Apex is a tactical first person runner, where the players have to build their own paths by using a set of building blocks to reach the finish line. In Apex you play as Rhea, a young woman who’s earned her fame and glory in the infamous Apex-challenge. But after a terrible “accident” she loses her legs and of course with that the ability to run. But now a few years later she’s back, with new legs and a new purpose: to get revenge on those who did her wrong. So will you survive the Apex-challenge? We’ll see.
GENRE: Tactical First Person Runner
ENGINE: Unity 5
PRODUCTION TIME: 7 weeks
TEAM SIZE: 8
When in comes to level design, Apex was a challenge. Compared to my other projects and even other games, Apex didn’t have any straightforward level design. In many games level design is about showing the player the way, as well as creating a world which is enjoyable to be in and explore. Levels are usually static, the player plays through them and the level is what it is. The player rarely change the path of the level. But in Apex the core mechanic is that the player does just that, they have to build their own path. So this game was a tricky, I had to create a challenge for the player in a game where they are responsible for creating that challenge. But now, let’s get to it.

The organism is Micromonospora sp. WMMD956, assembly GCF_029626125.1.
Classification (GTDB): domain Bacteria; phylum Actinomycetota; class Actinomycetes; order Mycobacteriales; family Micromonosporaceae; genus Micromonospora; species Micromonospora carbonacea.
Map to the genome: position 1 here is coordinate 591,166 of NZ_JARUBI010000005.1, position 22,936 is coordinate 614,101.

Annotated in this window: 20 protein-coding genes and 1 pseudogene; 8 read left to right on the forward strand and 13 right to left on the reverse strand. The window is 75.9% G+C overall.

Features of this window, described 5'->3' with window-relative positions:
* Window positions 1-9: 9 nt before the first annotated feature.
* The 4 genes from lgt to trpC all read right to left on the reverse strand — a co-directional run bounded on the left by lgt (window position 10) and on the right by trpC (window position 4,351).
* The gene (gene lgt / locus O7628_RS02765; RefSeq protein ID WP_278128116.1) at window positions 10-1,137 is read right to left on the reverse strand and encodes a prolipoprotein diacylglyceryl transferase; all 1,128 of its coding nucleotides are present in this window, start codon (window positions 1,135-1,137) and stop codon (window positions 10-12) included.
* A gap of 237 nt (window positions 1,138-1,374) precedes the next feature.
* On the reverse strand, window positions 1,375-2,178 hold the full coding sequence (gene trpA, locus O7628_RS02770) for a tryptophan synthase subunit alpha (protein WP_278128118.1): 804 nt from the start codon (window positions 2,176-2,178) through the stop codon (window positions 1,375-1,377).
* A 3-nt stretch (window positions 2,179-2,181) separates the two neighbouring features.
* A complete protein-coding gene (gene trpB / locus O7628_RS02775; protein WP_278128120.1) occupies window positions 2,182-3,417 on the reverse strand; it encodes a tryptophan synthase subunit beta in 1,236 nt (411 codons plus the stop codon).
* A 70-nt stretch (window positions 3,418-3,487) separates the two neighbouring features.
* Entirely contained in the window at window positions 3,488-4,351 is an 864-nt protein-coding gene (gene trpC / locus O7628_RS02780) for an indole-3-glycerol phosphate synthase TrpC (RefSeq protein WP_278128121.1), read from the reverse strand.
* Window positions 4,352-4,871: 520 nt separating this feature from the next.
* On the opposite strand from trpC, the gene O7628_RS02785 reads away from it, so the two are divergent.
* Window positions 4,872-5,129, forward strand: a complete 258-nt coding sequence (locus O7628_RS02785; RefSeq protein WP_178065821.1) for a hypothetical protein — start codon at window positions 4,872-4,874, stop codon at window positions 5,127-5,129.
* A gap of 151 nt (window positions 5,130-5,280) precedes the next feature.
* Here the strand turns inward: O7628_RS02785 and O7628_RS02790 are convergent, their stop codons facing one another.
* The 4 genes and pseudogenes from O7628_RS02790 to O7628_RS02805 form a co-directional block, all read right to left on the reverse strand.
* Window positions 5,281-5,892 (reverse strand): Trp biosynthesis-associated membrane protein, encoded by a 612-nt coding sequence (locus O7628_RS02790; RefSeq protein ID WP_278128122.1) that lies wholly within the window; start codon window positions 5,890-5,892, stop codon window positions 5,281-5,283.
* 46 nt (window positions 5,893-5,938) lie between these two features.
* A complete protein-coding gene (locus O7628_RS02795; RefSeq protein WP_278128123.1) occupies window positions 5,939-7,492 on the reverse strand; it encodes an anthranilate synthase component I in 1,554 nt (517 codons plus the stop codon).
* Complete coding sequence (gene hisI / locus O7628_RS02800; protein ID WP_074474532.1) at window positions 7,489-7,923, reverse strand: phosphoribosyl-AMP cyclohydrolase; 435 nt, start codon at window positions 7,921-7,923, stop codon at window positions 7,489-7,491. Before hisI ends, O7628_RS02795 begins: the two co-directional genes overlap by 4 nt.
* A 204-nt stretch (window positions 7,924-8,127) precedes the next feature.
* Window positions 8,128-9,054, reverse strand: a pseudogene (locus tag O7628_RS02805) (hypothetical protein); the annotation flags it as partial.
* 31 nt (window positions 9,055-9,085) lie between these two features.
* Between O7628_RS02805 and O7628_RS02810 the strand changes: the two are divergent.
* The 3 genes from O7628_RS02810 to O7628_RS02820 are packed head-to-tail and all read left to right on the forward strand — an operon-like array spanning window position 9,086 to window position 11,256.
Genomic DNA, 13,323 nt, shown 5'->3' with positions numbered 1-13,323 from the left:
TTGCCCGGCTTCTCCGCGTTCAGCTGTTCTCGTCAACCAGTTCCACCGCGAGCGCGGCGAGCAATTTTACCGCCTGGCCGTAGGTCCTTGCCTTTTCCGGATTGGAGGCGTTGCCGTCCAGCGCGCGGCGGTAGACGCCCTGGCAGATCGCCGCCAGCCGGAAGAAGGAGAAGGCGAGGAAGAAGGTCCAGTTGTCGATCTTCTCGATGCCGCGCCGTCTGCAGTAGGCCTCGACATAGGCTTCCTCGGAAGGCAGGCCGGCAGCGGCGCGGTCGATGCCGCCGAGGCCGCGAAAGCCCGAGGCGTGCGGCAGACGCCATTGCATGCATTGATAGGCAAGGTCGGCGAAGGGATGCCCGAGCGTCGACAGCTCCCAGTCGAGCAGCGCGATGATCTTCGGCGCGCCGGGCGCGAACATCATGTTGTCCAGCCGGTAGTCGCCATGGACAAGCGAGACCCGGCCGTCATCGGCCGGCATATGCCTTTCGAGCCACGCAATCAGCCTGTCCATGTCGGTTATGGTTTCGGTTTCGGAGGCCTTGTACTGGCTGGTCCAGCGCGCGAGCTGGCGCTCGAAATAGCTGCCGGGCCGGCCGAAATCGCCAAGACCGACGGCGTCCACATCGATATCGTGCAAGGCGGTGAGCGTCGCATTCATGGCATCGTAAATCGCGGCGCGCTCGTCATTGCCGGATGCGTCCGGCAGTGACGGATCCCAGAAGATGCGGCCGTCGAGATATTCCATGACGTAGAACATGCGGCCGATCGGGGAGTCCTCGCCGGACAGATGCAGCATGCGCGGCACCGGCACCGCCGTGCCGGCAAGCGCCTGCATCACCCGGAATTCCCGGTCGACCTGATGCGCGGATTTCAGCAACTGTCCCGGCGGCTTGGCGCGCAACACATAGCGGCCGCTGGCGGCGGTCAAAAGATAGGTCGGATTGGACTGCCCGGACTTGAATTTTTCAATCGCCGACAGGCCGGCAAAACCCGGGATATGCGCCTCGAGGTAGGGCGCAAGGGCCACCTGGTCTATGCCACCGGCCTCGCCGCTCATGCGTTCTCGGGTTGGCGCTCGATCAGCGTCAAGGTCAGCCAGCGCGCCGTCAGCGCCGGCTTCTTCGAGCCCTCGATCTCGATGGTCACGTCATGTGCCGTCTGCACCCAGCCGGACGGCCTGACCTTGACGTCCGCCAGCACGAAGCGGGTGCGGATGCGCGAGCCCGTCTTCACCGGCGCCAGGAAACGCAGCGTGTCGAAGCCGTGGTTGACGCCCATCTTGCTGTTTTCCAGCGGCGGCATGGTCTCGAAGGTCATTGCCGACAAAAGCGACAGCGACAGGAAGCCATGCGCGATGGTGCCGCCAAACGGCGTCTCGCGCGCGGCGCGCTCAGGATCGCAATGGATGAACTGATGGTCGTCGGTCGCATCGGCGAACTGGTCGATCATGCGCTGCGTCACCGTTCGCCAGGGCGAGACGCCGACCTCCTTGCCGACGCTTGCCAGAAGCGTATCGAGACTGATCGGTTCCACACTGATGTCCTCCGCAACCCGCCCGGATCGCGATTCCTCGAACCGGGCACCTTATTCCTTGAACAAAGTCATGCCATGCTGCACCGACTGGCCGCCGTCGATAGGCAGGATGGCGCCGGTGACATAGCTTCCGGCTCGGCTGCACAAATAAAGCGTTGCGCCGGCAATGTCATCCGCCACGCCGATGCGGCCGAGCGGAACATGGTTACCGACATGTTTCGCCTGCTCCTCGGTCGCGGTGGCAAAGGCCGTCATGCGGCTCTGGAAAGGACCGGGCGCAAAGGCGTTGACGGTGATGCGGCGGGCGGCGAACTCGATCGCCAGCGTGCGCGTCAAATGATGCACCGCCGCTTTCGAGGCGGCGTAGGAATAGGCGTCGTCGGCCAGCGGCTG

The first part of the tutorial is all about the movement in the game, in what we call “the running phase”. Here I focused on combining all of the moves the player will have to do in each level: running, jumping and wall-jumping. In the rest of the game the player will build their own path from start to finish, but since that part is it’s own thing I wanted to leave that out. So I built a prebuilt path the player had to follow, this was to make sure that the player gets to do everything they will need to know. I can also mention that the game is aimed for a already experienced player, so the tutorial is built from that mindset.
What the player will do most of the time is running, so naturally the first thing the player has to do is to run. I give the player some space to move around in to get comfortable with the controls, but since the game handles like a normal FPS there isn’t much more to this mechanic.
Then we go over to the jumping, here the player has to jump over a small gap, which is fairly easy and literary straightforward. If the player fails they actually die. It may seem unorthodox to kill the player in the tutorial, I know, but Apex is that type of game. Players will die a lot, but they will be up and running equally as fast again. It’s a game about trial and error, so I wanted to show that to the player right from the start.
Then we move on to the wall-jump. Here the player doesn’t risk dying, that is because I wanted to focus on showing the player the possibility to get from a lower platform to an elevated one with the help of wall-jumps. Another reason is that compared to jumping, wall-jumping a bit more complicated. Every game that has a wall-jump mechanic does it differently so I wanted the players to try it out with ease.